In place of skiing in the mountains we choose a day of psychedelic art; and rather than going to a mall to buy Christmas presents we got tattoos.
Sedona, Arizona is known as many things. A natural paradise with telltale red rock formations; an outdoor recreation hub laden with hundreds of miles of hiking and biking trails; a town known for its southwestern art markets; and finally, it is where spiritual energy has made a home in ethereal landmarks called vortexes.
With so many people travelling to experience the natural marvels of the world, the great question looms, how can we keep these marvels as they are for future generations? In the US we have the National Park Service (NPS), which I focus on here, and programs like Leave No Trace to help preserve these sights, but what really does it take for us to be the best stewards of our environment?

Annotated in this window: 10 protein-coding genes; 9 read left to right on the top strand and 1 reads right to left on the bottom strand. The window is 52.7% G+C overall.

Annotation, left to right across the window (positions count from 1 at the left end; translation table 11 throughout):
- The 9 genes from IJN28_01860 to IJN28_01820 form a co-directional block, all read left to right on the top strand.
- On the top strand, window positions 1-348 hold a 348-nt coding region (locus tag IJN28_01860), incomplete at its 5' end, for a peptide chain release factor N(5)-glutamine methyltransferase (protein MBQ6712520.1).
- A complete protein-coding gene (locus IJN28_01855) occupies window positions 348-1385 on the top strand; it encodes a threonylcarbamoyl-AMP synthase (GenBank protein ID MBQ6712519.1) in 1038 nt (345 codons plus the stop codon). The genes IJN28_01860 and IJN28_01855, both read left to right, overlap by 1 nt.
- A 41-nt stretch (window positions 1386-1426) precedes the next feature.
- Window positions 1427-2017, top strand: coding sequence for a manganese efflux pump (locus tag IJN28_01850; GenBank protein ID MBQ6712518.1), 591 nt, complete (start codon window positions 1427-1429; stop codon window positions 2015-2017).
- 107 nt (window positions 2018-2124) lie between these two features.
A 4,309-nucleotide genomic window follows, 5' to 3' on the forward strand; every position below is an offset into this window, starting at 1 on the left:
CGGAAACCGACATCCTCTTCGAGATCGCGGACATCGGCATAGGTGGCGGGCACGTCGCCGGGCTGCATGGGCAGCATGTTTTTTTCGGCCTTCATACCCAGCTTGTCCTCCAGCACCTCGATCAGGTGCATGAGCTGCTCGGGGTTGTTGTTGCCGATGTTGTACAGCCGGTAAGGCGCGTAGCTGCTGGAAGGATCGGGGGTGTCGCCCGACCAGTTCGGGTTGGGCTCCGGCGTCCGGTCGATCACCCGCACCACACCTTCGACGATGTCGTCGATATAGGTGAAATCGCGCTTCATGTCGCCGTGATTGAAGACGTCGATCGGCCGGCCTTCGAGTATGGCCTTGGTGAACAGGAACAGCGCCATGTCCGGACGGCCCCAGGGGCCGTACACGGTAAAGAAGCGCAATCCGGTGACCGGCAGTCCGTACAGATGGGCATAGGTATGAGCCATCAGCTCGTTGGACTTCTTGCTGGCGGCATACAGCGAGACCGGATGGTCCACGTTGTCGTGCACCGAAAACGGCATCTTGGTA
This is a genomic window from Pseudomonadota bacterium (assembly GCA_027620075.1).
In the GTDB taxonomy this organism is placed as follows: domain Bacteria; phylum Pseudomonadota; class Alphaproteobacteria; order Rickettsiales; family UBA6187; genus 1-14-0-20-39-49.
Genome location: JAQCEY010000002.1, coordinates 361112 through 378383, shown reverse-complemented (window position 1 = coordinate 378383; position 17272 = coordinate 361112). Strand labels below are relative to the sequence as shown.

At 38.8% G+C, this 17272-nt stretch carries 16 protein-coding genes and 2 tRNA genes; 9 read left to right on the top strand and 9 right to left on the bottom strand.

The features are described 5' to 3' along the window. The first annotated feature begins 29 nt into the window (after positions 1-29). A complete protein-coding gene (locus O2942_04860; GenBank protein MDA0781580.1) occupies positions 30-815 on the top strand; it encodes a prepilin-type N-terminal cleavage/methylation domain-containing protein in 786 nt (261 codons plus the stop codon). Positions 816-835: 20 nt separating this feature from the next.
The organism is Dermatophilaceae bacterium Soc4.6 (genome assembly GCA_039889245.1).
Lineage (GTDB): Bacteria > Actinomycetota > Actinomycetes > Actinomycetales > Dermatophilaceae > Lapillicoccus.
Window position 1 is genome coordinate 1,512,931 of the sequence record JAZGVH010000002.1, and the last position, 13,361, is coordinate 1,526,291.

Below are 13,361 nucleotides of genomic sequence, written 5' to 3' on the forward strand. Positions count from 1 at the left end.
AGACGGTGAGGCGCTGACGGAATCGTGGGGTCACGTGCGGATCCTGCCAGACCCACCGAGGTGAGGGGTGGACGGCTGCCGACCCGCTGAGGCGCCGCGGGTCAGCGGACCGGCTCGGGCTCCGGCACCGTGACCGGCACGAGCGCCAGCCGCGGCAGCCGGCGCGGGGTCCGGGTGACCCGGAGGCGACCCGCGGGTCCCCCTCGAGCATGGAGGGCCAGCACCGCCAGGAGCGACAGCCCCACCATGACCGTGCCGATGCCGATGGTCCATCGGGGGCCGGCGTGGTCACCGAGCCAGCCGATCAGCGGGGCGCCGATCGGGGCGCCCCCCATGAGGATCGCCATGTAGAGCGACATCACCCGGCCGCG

One take away was the great wonder and mystery of the cliff dwellings at Mesa Verde and the community living site at Chimney Rock. Another take away, which I have struggled with, is the critique on how our modern society has attempted to retell the story of this ancient civilization.
You don’t know what you don’t know. We have lived in Colorado our entire lives and neither of us had visited the sand dunes. Now having been, it feels comparable to as if we had never skied or seen a concert at Red Rocks. It should be something you do when you live in Colorado.
The morning after our night in Akranes was foggy, a night after too much wine foggy. Despite the late night, we decided to get an early-ish start to our trip to the Snaefellsnes Penisula, in western Iceland.